For many years, Spartanburg had a reputation for tearing down historic buildings and neighborhoods with reckless abandon. There are two classic examples in Spartanburg's history that illustrate what frequently happened in many places in the city and county.
From the time of its establishment until 1977, Spartanburg's downtown center, Morgan Square, was flanked by rows of storefronts on its northern and southern sides. By the turn of the 20th century, businesses filled these buildings while decorative masonry, store signs, window displays, and awnings filled their facades. This continued until the 1960s and 1970s, when sprawl and "white flight" left downtown nearly barren. In a short-sighted attempt to revitalize the square, city leaders cooperated with developers to transform the northern block of Morgan Square into a large shopping complex. The icing on this development's cake: the basement level was to have an ice-skating rink! Ooh-la-la!
The city got things started by leveling the entire block. All the buildings between Morgan Square, Magnolia St., St. John St., and Church St., including the oldest building still then on the square, were lost to the wrecking ball. Additionally, five workers were killed during the sloppy demolition of Spartanburg's first "skyscraper," the 1912 Andrews Building. By the end of 1977, Spartanburg had an empty city block and an unfulfilled promise. The development never came. In fact, the lot along the square remained a parking lot until 2003, when the "Opportunity Block," as it came to be called, was sold and the new Extended Stay America headquarters was constructed, filling a block that once held distinctive 19th and early 20th century buildings that mirrored the square's southern side.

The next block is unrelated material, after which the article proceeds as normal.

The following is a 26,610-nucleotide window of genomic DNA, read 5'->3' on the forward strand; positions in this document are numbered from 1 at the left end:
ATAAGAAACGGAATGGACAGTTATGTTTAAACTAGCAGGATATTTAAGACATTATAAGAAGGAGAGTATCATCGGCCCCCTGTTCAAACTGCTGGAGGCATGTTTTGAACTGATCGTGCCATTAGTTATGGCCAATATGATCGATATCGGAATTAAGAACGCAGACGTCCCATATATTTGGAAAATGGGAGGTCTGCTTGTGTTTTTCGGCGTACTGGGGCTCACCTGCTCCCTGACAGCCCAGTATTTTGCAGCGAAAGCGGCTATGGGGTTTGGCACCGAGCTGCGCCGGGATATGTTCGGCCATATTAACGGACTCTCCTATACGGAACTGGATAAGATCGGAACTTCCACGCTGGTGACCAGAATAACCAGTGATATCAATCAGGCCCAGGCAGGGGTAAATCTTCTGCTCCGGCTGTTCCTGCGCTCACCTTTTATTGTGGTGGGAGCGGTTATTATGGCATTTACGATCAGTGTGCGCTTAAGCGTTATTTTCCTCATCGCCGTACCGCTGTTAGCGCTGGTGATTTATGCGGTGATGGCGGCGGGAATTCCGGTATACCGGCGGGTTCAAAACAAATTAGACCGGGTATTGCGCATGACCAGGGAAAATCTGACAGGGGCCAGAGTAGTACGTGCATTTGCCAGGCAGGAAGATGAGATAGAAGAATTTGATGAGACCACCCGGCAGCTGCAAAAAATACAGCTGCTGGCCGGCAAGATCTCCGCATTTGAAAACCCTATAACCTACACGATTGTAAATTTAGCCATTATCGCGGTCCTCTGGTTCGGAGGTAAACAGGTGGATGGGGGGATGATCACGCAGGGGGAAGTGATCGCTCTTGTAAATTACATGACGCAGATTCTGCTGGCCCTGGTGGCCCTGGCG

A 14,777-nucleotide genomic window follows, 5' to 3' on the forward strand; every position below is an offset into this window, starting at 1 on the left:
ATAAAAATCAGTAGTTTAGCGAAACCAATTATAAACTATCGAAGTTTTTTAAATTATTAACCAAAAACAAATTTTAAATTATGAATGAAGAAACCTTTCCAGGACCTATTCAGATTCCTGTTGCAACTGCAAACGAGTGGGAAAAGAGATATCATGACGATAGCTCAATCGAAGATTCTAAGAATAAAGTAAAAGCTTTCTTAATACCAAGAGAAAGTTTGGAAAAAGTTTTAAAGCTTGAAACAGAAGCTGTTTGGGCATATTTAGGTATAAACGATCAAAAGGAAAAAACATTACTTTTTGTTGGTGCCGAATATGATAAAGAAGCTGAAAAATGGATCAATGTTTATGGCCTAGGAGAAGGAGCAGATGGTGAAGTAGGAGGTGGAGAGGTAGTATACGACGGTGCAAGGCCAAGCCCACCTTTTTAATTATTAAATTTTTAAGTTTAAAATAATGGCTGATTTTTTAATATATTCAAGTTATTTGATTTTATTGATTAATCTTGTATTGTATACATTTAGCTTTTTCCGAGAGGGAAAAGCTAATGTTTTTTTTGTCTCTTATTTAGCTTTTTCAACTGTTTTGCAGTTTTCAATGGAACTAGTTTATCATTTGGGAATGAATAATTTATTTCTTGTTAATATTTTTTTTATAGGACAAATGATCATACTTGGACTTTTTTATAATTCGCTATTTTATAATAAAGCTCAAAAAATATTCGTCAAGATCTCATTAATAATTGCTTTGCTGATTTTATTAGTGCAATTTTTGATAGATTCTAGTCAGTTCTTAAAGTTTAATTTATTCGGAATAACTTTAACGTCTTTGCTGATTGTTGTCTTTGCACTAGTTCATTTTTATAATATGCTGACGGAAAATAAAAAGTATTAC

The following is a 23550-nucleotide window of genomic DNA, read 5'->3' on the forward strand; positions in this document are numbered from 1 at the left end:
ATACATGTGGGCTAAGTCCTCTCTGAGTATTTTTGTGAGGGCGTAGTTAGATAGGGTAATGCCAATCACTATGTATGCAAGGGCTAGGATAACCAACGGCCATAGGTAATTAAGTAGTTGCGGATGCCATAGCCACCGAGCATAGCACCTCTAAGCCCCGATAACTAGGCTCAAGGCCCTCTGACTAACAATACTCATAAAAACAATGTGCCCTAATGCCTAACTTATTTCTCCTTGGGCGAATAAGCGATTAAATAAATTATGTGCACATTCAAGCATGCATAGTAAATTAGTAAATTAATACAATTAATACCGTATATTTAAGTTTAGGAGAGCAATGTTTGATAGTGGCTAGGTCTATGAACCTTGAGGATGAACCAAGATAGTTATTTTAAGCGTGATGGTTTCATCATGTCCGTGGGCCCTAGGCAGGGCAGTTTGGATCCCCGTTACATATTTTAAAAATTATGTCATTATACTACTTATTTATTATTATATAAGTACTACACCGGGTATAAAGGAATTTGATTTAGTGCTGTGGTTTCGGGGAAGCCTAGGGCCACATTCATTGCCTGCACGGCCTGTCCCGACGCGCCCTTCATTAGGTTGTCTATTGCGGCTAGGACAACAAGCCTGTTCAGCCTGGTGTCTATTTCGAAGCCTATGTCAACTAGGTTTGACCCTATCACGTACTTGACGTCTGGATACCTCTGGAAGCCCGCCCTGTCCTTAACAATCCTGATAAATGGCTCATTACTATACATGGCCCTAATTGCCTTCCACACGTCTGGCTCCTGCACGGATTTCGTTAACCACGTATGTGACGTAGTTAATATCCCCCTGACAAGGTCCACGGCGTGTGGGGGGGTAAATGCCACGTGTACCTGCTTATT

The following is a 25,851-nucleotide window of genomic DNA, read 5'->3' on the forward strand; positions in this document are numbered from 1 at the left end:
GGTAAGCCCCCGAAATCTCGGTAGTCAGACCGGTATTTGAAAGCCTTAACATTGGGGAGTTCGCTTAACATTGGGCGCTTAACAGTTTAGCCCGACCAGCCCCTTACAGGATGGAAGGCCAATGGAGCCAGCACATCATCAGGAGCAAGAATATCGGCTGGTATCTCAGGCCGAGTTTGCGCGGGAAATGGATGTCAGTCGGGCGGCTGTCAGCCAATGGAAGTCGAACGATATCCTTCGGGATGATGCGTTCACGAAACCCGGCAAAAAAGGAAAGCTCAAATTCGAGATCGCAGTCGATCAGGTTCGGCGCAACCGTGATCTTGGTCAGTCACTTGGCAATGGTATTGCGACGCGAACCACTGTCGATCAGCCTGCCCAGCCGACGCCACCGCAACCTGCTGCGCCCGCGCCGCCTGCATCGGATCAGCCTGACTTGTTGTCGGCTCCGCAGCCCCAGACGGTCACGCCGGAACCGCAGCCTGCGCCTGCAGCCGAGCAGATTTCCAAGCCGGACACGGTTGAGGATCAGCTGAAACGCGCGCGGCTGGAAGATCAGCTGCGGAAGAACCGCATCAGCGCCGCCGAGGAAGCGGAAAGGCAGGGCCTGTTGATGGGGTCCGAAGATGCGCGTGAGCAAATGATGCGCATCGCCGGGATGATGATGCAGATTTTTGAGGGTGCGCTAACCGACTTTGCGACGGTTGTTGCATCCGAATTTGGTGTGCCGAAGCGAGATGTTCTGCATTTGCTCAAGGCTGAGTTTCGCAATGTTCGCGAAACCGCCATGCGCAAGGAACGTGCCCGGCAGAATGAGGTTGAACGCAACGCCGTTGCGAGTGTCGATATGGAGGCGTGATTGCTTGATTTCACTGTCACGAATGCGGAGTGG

Another preservation disaster to affect Spartanburg during the 1960s and 1970s was the destruction of South Liberty Street and the historic Southside community. Once again, believing that renewal at any cost would pay off, the city allowed an entire neighborhood of turn of the century homes to be leveled and the streets reconfigured. The result? Thirty years later we still have a curiously spacious boulevard that winds through what had once been a busy downtown corridor. An under-utilized park lines the street and the memories of a vibrant downtown neighborhood grow fainter.
Thankfully, the days of Spartanburg's complete disregard for its architectural history have passed and although not every historic structure is saved, leaders and residents in the city are far more attuned to historic preservation. Keep an eye out for an upcoming post on Spartanburg's greatest preservation success story.